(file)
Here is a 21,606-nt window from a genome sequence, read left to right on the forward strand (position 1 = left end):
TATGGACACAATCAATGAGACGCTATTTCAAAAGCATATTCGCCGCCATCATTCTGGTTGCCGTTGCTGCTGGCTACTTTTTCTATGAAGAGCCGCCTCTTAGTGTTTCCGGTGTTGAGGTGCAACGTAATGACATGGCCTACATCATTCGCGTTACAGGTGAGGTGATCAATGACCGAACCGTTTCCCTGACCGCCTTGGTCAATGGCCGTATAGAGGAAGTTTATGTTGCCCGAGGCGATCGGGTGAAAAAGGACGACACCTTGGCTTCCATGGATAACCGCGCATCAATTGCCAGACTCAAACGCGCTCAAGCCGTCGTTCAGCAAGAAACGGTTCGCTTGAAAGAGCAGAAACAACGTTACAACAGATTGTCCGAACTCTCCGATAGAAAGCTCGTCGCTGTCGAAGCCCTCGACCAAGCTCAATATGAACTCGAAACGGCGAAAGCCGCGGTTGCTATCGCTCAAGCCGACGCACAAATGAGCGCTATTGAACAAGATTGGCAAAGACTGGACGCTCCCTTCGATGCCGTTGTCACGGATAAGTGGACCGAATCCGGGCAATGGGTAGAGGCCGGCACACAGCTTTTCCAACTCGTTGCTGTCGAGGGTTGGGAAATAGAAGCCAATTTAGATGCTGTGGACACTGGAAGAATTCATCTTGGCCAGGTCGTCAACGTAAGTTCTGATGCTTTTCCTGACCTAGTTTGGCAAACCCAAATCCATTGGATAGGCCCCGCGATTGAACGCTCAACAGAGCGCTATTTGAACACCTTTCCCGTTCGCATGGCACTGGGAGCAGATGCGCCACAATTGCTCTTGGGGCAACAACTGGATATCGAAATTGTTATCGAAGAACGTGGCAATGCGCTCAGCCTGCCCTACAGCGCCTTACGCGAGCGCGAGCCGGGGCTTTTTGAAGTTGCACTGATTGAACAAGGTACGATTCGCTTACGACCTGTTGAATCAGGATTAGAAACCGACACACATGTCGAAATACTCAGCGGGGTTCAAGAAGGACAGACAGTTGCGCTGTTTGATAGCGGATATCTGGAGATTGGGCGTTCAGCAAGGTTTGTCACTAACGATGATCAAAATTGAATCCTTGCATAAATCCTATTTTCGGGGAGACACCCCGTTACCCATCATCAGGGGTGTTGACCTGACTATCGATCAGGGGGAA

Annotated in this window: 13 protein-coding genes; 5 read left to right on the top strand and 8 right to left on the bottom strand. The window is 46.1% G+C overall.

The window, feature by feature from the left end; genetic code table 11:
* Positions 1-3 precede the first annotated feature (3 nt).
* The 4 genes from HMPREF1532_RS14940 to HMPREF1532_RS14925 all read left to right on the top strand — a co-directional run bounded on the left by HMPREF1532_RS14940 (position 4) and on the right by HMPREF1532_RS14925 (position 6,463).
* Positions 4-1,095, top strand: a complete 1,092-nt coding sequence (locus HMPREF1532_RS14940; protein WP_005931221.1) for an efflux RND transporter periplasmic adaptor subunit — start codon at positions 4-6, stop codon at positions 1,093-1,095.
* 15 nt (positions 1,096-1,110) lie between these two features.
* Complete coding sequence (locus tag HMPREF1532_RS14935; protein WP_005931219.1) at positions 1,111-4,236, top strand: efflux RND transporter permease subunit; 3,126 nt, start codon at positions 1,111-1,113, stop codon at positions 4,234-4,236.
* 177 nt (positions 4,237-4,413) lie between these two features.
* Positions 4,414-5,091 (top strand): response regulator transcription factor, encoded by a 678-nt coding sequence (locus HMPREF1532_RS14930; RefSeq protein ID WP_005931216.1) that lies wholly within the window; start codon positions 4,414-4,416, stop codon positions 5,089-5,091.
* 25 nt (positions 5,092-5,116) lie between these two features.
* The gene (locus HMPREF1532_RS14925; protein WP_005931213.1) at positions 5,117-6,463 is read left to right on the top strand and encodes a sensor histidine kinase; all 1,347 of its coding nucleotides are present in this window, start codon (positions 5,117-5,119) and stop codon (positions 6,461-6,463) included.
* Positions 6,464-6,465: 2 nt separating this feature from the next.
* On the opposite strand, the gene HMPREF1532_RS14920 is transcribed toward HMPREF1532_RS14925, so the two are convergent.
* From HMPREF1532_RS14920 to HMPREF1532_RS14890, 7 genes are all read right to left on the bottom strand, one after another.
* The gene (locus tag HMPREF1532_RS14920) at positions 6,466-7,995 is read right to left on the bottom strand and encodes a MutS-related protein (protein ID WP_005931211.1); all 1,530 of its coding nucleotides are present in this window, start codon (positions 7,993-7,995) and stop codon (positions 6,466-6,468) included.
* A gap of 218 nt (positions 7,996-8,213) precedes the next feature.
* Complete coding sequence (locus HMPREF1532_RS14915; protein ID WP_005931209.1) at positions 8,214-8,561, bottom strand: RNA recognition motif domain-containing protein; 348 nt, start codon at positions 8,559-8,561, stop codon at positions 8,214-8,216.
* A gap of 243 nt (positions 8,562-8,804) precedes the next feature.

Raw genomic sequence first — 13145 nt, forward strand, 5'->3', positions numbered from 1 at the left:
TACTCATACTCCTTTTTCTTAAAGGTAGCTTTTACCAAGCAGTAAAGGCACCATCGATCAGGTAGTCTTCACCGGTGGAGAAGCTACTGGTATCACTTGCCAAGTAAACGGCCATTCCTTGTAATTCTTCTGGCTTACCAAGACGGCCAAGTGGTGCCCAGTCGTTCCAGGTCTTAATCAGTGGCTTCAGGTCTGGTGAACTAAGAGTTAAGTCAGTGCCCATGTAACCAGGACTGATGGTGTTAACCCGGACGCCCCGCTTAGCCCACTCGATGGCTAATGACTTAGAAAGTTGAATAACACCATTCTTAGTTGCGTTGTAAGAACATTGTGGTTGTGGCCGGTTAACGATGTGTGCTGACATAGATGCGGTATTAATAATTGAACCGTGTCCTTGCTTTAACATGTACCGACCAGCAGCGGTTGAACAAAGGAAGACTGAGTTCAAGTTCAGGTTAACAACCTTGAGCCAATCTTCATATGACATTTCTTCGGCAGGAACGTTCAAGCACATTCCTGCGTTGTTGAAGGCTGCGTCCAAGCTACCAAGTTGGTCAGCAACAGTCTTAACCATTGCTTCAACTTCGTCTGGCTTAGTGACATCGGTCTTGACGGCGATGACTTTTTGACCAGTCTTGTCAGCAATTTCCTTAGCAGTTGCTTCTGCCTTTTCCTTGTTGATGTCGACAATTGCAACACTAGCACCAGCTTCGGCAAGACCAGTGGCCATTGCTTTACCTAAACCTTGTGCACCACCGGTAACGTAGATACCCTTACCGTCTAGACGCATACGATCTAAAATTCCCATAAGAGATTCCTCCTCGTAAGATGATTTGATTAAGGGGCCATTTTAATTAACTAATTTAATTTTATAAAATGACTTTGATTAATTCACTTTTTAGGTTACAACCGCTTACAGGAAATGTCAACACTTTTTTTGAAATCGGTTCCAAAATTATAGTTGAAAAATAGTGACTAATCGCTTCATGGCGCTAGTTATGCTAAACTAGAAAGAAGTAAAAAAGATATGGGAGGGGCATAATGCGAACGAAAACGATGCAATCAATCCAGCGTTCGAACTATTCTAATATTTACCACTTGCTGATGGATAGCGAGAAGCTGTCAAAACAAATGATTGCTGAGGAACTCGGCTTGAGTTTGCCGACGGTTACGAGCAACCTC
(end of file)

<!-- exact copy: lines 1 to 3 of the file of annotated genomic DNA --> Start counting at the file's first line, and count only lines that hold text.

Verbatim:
Here is a 21,606-nt window from a genome sequence, read left to right on the forward strand (position 1 = left end):
TATGGACACAATCAATGAGACGCTATTTCAAAAGCATATTCGCCGCCATCATTCTGGTTGCCGTTGCTGCTGGCTACTTTTTCTATGAAGAGCCGCCTCTTAGTGTTTCCGGTGTTGAGGTGCAACGTAATGACATGGCCTACATCATTCGCGTTACAGGTGAGGTGATCAATGACCGAACCGTTTCCCTGACCGCCTTGGTCAATGGCCGTATAGAGGAAGTTTATGTTGCCCGAGGCGATCGGGTGAAAAAGGACGACACCTTGGCTTCCATGGATAACCGCGCATCAATTGCCAGACTCAAACGCGCTCAAGCCGTCGTTCAGCAAGAAACGGTTCGCTTGAAAGAGCAGAAACAACGTTACAACAGATTGTCCGAACTCTCCGATAGAAAGCTCGTCGCTGTCGAAGCCCTCGACCAAGCTCAATATGAACTCGAAACGGCGAAAGCCGCGGTTGCTATCGCTCAAGCCGACGCACAAATGAGCGCTATTGAACAAGATTGGCAAAGACTGGACGCTCCCTTCGATGCCGTTGTCACGGATAAGTGGACCGAATCCGGGCAATGGGTAGAGGCCGGCACACAGCTTTTCCAACTCGTTGCTGTCGAGGGTTGGGAAATAGAAGCCAATTTAGATGCTGTGGACACTGGAAGAATTCATCTTGGCCAGGTCGTCAACGTAAGTTCTGATGCTTTTCCTGACCTAGTTTGGCAAACCCAAATCCATTGGATAGGCCCCGCGATTGAACGCTCAACAGAGCGCTATTTGAACACCTTTCCCGTTCGCATGGCACTGGGAGCAGATGCGCCACAATTGCTCTTGGGGCAACAACTGGATATCGAAATTGTTATCGAAGAACGTGGCAATGCGCTCAGCCTGCCCTACAGCGCCTTACGCGAGCGCGAGCCGGGGCTTTTTGAAGTTGCACTGATTGAACAAGGTACGATTCGCTTACGACCTGTTGAATCAGGATTAGAAACCGACACACATGTCGAAATACTCAGCGGGGTTCAAGAAGGACAGACAGTTGCGCTGTTTGATAGCGGATATCTGGAGATTGGGCGTTCAGCAAGGTTTGTCACTAACGATGATCAAAATTGAATCCTTGCATAAATCCTATTTTCGGGGAGACACCCCGTTACCCATCATCAGGGGTGTTGACCTGACTATCGATCAGGGGGAA

Annotated in this window: 13 protein-coding genes; 5 read left to right on the top strand and 8 right to left on the bottom strand. The window is 46.1% G+C overall.